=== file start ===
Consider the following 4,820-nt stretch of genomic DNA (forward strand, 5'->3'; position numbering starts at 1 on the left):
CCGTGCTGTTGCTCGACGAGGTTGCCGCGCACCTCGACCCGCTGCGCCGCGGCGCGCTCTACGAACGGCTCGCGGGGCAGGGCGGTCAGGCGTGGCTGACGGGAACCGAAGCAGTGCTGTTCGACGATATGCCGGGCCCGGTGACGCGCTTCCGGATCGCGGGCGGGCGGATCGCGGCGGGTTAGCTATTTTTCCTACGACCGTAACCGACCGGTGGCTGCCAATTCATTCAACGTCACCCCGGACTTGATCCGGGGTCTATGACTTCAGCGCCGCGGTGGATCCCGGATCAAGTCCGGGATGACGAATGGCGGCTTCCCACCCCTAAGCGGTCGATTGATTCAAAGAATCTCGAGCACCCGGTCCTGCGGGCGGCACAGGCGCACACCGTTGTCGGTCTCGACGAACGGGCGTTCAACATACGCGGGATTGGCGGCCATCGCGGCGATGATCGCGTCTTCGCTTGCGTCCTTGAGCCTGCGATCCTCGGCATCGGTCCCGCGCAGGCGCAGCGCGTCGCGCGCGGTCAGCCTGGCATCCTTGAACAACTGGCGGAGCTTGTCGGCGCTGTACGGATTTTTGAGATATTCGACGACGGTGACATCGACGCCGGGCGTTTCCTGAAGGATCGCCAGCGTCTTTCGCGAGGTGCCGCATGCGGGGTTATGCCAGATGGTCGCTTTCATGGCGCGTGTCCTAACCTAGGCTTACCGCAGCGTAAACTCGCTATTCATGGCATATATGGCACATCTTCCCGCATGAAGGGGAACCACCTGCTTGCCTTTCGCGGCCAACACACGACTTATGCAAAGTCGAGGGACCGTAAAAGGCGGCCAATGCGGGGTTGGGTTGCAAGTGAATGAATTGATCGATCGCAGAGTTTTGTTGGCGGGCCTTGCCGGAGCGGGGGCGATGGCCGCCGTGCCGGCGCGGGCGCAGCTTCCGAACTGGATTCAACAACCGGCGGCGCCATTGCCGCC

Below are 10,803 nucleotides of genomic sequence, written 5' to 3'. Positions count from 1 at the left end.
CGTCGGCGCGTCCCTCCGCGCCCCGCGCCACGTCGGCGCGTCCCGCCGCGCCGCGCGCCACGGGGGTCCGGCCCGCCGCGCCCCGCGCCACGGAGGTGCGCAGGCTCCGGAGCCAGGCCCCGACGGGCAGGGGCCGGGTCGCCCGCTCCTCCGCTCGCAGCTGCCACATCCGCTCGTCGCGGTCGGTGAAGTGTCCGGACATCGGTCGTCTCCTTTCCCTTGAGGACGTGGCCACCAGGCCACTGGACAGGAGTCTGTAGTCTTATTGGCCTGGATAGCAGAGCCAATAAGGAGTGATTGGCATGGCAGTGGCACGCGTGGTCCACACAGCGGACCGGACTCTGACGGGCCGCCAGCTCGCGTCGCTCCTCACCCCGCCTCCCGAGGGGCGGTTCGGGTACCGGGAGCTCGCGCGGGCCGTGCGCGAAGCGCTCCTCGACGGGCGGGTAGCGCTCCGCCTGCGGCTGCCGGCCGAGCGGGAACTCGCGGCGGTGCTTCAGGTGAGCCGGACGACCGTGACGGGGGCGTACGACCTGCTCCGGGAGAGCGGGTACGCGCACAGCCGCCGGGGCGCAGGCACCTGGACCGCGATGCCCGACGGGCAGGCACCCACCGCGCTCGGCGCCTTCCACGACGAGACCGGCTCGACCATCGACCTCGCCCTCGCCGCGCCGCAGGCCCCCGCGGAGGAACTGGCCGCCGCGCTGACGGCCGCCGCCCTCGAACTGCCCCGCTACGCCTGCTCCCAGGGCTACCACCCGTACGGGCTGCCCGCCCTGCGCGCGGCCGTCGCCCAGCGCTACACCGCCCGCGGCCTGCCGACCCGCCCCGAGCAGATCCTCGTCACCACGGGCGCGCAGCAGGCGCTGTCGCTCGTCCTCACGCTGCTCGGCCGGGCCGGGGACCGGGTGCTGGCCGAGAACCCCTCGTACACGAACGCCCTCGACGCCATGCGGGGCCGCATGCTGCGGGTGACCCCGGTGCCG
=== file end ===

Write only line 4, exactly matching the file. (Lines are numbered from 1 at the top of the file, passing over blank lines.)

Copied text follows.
CGTCGGCGCGTCCCTCCGCGCCCCGCGCCACGTCGGCGCGTCCCGCCGCGCCGCGCGCCACGGGGGTCCGGCCCGCCGCGCCCCGCGCCACGGAGGTGCGCAGGCTCCGGAGCCAGGCCCCGACGGGCAGGGGCCGGGTCGCCCGCTCCTCCGCTCGCAGCTGCCACATCCGCTCGTCGCGGTCGGTGAAGTGTCCGGACATCGGTCGTCTCCTTTCCCTTGAGGACGTGGCCACCAGGCCACTGGACAGGAGTCTGTAGTCTTATTGGCCTGGATAGCAGAGCCAATAAGGAGTGATTGGCATGGCAGTGGCACGCGTGGTCCACACAGCGGACCGGACTCTGACGGGCCGCCAGCTCGCGTCGCTCCTCACCCCGCCTCCCGAGGGGCGGTTCGGGTACCGGGAGCTCGCGCGGGCCGTGCGCGAAGCGCTCCTCGACGGGCGGGTAGCGCTCCGCCTGCGGCTGCCGGCCGAGCGGGAACTCGCGGCGGTGCTTCAGGTGAGCCGGACGACCGTGACGGGGGCGTACGACCTGCTCCGGGAGAGCGGGTACGCGCACAGCCGCCGGGGCGCAGGCACCTGGACCGCGATGCCCGACGGGCAGGCACCCACCGCGCTCGGCGCCTTCCACGACGAGACCGGCTCGACCATCGACCTCGCCCTCGCCGCGCCGCAGGCCCCCGCGGAGGAACTGGCCGCCGCGCTGACGGCCGCCGCCCTCGAACTGCCCCGCTACGCCTGCTCCCAGGGCTACCACCCGTACGGGCTGCCCGCCCTGCGCGCGGCCGTCGCCCAGCGCTACACCGCCCGCGGCCTGCCGACCCGCCCCGAGCAGATCCTCGTCACCACGGGCGCGCAGCAGGCGCTGTCGCTCGTCCTCACGCTGCTCGGCCGGGCCGGGGACCGGGTGCTGGCCGAGAACCCCTCGTACACGAACGCCCTCGACGCCATGCGGGGCCGCATGCTGCGGGTGACCCCGGTGCCG